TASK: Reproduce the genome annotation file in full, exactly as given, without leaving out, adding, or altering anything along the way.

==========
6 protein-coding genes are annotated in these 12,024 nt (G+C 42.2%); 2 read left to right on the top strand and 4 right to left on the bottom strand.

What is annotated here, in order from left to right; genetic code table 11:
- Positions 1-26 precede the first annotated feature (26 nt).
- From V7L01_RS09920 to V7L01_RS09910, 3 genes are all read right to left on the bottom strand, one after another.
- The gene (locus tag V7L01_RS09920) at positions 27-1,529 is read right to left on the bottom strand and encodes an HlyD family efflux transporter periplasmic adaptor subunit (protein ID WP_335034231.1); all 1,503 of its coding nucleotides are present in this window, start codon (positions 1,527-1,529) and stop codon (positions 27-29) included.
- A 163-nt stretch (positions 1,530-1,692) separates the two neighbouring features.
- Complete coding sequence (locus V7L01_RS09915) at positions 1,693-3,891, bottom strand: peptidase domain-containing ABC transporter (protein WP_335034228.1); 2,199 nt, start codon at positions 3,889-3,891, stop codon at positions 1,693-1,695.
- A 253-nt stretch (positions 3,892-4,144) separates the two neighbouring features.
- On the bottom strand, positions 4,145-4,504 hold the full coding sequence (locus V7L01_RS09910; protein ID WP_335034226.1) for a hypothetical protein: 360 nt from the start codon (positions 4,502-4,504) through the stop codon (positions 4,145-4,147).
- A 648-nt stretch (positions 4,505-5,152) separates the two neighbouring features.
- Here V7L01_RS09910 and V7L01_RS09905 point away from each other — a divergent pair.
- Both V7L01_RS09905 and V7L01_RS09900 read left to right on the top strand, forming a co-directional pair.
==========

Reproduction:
6 protein-coding genes are annotated in these 12,024 nt (G+C 42.2%); 2 read left to right on the top strand and 4 right to left on the bottom strand.

What is annotated here, in order from left to right; genetic code table 11:
- Positions 1-26 precede the first annotated feature (26 nt).
- From V7L01_RS09920 to V7L01_RS09910, 3 genes are all read right to left on the bottom strand, one after another.
- The gene (locus tag V7L01_RS09920) at positions 27-1,529 is read right to left on the bottom strand and encodes an HlyD family efflux transporter periplasmic adaptor subunit (protein ID WP_335034231.1); all 1,503 of its coding nucleotides are present in this window, start codon (positions 1,527-1,529) and stop codon (positions 27-29) included.
- A 163-nt stretch (positions 1,530-1,692) separates the two neighbouring features.
- Complete coding sequence (locus V7L01_RS09915) at positions 1,693-3,891, bottom strand: peptidase domain-containing ABC transporter (protein WP_335034228.1); 2,199 nt, start codon at positions 3,889-3,891, stop codon at positions 1,693-1,695.
- A 253-nt stretch (positions 3,892-4,144) separates the two neighbouring features.
- On the bottom strand, positions 4,145-4,504 hold the full coding sequence (locus V7L01_RS09910; protein ID WP_335034226.1) for a hypothetical protein: 360 nt from the start codon (positions 4,502-4,504) through the stop codon (positions 4,145-4,147).
- A 648-nt stretch (positions 4,505-5,152) separates the two neighbouring features.
- Here V7L01_RS09910 and V7L01_RS09905 point away from each other — a divergent pair.
- Both V7L01_RS09905 and V7L01_RS09900 read left to right on the top strand, forming a co-directional pair.